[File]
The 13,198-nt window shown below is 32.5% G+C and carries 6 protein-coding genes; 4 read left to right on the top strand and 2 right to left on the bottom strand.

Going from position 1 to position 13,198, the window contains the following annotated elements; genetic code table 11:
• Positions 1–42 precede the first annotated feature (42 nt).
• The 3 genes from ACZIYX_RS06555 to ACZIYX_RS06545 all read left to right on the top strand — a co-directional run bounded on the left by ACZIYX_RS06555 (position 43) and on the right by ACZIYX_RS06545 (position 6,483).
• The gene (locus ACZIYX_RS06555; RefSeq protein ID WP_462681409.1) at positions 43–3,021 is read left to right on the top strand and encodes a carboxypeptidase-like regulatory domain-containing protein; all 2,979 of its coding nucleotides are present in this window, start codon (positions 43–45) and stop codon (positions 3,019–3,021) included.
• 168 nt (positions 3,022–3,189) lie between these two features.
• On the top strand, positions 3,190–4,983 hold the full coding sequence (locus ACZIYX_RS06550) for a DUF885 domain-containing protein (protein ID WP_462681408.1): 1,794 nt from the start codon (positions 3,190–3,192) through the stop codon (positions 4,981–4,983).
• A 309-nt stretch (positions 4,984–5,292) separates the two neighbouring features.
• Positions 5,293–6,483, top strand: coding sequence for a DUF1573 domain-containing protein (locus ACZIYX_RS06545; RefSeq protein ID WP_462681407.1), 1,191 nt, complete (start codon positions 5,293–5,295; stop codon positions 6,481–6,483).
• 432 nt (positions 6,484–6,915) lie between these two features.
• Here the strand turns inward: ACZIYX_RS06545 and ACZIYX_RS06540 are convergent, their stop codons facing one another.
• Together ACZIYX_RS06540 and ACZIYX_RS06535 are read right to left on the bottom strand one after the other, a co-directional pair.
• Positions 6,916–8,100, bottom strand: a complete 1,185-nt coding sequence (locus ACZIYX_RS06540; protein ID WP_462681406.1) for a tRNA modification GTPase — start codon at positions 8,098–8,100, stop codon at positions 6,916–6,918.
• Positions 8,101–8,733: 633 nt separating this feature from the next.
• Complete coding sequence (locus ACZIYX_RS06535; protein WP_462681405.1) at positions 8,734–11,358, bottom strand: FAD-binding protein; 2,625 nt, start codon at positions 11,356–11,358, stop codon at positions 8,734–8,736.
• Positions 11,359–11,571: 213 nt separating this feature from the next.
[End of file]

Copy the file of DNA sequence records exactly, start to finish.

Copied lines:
The 13,198-nt window shown below is 32.5% G+C and carries 6 protein-coding genes; 4 read left to right on the top strand and 2 right to left on the bottom strand.

Going from position 1 to position 13,198, the window contains the following annotated elements; genetic code table 11:
• Positions 1–42 precede the first annotated feature (42 nt).
• The 3 genes from ACZIYX_RS06555 to ACZIYX_RS06545 all read left to right on the top strand — a co-directional run bounded on the left by ACZIYX_RS06555 (position 43) and on the right by ACZIYX_RS06545 (position 6,483).
• The gene (locus ACZIYX_RS06555; RefSeq protein ID WP_462681409.1) at positions 43–3,021 is read left to right on the top strand and encodes a carboxypeptidase-like regulatory domain-containing protein; all 2,979 of its coding nucleotides are present in this window, start codon (positions 43–45) and stop codon (positions 3,019–3,021) included.
• 168 nt (positions 3,022–3,189) lie between these two features.
• On the top strand, positions 3,190–4,983 hold the full coding sequence (locus ACZIYX_RS06550) for a DUF885 domain-containing protein (protein ID WP_462681408.1): 1,794 nt from the start codon (positions 3,190–3,192) through the stop codon (positions 4,981–4,983).
• A 309-nt stretch (positions 4,984–5,292) separates the two neighbouring features.
• Positions 5,293–6,483, top strand: coding sequence for a DUF1573 domain-containing protein (locus ACZIYX_RS06545; RefSeq protein ID WP_462681407.1), 1,191 nt, complete (start codon positions 5,293–5,295; stop codon positions 6,481–6,483).
• 432 nt (positions 6,484–6,915) lie between these two features.
• Here the strand turns inward: ACZIYX_RS06545 and ACZIYX_RS06540 are convergent, their stop codons facing one another.
• Together ACZIYX_RS06540 and ACZIYX_RS06535 are read right to left on the bottom strand one after the other, a co-directional pair.
• Positions 6,916–8,100, bottom strand: a complete 1,185-nt coding sequence (locus ACZIYX_RS06540; protein ID WP_462681406.1) for a tRNA modification GTPase — start codon at positions 8,098–8,100, stop codon at positions 6,916–6,918.
• Positions 8,101–8,733: 633 nt separating this feature from the next.
• Complete coding sequence (locus ACZIYX_RS06535; protein WP_462681405.1) at positions 8,734–11,358, bottom strand: FAD-binding protein; 2,625 nt, start codon at positions 11,356–11,358, stop codon at positions 8,734–8,736.
• Positions 11,359–11,571: 213 nt separating this feature from the next.